If you’ve been thinking about healthier eating, you’ve probably been researching different diet plans. Many diets involve big lifestyle changes, sometimes even the elimination of entire food groups, and can be hard to stick with. In fact, because dieting can be so difficult, the vast majority of diets fail. Constantly going on and off diets can wreak havoc on your body and leave you worse off than if you’d never dieted in the first place.
Does this mean you should just give up and keep your unhealthy eating habits? Of course not. The trick is to start slowly, making one small change at time. You’ll barely notice a difference, and soon you’ll be healthier than you ever were before. Follow these 5 simple steps to get started on the path toward good health.
1. Have one glass of water every day
You’ve probably heard that drinking eight glasses of water a day is important for detoxification. Let’s be honest, though. If you aren’t fond of the taste of pure water, forcing yourself to drink that much of it is going to make you miserable. Just once a day, have a glass of water instead of soda, a sweetened drink, juice, coffee or tea. You’ll soon learn to enjoy the cold, refreshing taste, and you’ll be increasing your water intake even more – while decreasing your sugar and caffeine intake – in no time.
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2. Stock your fridge with healthy snacks
A diet that doesn’t allow potato chips or chocolate chip cookies is useless if you’re hungry and there’s nothing else for you to eat. If you constantly deprive yourself when your body is telling you it needs food, you’ll end up feeling awful and giving up your diet altogether.
Keep healthy snack foods, like fruit, rice cakes, celery or hummus on hand. That way, you’ll be able to ease hunger pangs without filling your body with junk. We also recommend taking a look at Whey Thins, a filling high-protein snack you can keep in your handbag.
3. Have some whole grains
Bread, cereals and pasta made with refined grains are nutrient-poor. Whole grains, on the other hand, are full of nutrients and antioxidants. Diets rich in whole grains are associated with a reduced risk of high blood pressure, type 2 diabetes, cardiovascular disease and colorectal cancer.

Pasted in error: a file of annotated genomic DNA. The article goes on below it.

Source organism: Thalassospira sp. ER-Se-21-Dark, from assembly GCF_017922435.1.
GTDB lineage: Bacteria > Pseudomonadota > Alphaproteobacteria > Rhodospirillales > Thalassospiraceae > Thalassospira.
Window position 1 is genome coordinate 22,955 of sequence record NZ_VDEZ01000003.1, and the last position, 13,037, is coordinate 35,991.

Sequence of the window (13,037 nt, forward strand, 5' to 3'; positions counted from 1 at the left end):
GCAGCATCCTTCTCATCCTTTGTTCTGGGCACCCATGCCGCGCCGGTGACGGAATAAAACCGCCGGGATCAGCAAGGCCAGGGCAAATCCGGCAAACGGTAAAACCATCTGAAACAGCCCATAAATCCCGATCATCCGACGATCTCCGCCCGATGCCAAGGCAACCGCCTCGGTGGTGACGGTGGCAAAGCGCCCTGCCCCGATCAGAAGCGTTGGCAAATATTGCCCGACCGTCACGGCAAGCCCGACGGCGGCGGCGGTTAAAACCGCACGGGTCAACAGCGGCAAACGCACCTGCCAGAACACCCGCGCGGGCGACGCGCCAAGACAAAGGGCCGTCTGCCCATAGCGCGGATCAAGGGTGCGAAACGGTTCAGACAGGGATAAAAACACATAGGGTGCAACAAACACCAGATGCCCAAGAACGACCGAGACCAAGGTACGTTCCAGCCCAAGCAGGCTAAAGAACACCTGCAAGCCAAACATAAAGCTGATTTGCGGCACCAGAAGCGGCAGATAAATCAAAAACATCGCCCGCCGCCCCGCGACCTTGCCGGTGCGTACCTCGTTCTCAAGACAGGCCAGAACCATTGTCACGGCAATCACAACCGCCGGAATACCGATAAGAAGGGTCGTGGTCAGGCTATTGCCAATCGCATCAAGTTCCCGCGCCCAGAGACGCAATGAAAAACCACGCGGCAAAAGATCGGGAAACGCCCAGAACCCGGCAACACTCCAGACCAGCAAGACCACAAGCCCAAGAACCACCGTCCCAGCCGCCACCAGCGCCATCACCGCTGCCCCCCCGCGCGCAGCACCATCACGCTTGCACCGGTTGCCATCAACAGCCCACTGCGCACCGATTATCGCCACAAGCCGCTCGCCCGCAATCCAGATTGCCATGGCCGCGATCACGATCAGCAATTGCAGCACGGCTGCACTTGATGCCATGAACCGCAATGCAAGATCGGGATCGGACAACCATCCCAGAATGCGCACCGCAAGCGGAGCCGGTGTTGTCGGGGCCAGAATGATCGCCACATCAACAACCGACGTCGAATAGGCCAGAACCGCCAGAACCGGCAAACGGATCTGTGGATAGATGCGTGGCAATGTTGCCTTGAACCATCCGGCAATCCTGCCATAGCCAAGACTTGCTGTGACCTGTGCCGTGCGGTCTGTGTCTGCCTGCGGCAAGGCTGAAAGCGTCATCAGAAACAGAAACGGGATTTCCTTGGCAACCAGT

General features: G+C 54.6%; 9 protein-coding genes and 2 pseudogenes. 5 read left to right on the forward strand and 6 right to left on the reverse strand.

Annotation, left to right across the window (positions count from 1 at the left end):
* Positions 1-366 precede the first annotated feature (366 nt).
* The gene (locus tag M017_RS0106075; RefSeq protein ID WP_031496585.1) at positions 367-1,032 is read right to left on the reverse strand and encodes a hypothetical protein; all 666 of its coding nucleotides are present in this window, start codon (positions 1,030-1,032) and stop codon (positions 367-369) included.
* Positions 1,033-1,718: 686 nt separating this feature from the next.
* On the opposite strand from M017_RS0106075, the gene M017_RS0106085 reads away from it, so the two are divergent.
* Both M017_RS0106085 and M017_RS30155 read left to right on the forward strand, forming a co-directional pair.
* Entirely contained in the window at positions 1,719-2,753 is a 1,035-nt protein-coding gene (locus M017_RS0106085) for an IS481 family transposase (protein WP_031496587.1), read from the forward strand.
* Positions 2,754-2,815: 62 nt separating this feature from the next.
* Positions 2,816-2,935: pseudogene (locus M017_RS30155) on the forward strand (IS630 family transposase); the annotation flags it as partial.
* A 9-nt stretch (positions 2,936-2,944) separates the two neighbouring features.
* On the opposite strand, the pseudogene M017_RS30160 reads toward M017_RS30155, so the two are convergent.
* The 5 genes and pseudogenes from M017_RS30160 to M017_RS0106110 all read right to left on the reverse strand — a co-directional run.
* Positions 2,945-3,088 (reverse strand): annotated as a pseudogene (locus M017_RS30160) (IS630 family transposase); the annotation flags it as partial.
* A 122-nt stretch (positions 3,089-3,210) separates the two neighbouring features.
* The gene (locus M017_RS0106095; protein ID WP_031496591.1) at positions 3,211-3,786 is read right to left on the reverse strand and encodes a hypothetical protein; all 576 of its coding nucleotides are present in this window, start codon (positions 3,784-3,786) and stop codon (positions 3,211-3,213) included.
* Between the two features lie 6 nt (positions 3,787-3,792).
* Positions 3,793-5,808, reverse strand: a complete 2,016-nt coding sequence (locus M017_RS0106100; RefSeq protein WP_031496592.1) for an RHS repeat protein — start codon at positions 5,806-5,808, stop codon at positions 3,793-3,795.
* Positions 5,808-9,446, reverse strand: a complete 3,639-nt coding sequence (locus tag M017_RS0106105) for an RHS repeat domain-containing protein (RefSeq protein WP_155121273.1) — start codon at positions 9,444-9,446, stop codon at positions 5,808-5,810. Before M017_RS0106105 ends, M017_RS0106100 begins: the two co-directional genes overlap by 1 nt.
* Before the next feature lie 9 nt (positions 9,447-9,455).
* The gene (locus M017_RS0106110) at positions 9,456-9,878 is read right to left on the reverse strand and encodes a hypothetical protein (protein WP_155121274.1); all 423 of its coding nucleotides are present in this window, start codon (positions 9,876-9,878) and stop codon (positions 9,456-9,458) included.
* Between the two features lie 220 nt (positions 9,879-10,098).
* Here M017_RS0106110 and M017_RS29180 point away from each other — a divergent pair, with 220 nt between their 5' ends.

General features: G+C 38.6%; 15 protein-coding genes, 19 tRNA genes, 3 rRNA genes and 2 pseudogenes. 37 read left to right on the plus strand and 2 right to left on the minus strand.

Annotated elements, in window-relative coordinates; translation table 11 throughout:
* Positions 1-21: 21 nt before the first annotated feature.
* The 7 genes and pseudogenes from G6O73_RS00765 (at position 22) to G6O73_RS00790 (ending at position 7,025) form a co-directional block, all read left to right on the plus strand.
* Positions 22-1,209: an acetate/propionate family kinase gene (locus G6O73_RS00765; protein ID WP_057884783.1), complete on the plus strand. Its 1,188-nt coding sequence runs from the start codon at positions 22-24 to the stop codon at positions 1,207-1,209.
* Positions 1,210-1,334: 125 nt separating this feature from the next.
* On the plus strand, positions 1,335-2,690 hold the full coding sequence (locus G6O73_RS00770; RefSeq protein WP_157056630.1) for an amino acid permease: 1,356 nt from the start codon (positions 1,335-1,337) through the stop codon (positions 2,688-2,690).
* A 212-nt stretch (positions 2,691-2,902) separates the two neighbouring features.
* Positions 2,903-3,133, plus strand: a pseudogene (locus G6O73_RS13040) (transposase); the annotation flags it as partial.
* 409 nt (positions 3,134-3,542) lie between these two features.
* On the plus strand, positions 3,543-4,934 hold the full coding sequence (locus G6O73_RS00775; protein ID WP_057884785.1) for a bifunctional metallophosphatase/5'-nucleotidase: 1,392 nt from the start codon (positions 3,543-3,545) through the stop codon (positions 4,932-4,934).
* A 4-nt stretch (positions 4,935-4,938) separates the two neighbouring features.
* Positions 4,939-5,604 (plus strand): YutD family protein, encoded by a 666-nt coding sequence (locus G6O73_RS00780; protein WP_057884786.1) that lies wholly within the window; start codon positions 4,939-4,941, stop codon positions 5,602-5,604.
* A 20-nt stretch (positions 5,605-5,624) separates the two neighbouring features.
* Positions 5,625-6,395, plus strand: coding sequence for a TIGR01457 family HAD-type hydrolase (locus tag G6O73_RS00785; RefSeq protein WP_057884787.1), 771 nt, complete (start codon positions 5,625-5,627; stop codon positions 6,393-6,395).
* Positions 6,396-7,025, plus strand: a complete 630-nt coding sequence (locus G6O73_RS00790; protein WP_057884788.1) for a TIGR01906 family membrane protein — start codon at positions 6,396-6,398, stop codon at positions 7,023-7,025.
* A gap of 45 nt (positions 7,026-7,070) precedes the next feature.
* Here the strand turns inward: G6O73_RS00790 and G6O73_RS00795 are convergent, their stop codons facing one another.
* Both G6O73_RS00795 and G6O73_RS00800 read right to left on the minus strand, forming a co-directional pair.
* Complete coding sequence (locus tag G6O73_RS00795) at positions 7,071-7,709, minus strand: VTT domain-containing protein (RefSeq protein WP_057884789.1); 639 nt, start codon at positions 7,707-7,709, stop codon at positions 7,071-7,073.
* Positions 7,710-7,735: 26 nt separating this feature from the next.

You don’t have to give up your favorite pasta dish. However, you can buy a loaf of whole grain bread instead of white bread the next time you go to the supermarket, or try some oatmeal or a bowl of whole grain cereal for breakfast. Adding just a small amount of whole grains to your diet every day will do wonders for your health.
4. Let fruit satisfy your sweet tooth
It’s true that many people eat too much sugar, and that can lead to obesity, diabetes, heart disease and other serious medical conditions. Many diets recommend drastically reducing sugar intake.
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While that’s great advice in theory, it isn’t always practical. You can become addicted to sugar, and a sudden, huge reduction in how much sugar you eat will make you feel terrible and can lead to a sugar binge.
Instead of switching to an extreme low-carb diet which, if you have powerful carb cravings, you probably won’t be able to maintain, have some fruit instead of a sugary processed dessert. You’ll still enjoy a sweet taste, and you’ll be getting nutrients not found in processed treats. In addition, the fiber in fruit will make you digest the sugar more slowly, so it will have a less damaging effect on your body.
5. Treat yourself to an unprocessed meal once a week
Processed foods can be overloaded with sugar, salt, artificial colors and artificial flavors. Clean eating advocates rightly say that you should avoid them and instead make your own meals from fresh, natural ingredients.
However, if like many people, you have a busy life, you probably don’t have time to cook a meal from scratch three times a day. Some days, things might be so hectic that you have to choose between nuking a processed meal in the microwave or not eating at all.
If you’re used to eating processed food all the time, try having a freshly prepared, clean, unprocessed meal once a week. It won’t take too much of your time. You’ll love how it tastes, and you’ll be doing your body a favor.
Dietary fibre, whole grains, and risk of colorectal cancer: systematic review and dose-response analysis of prospective studies, British Medical Journal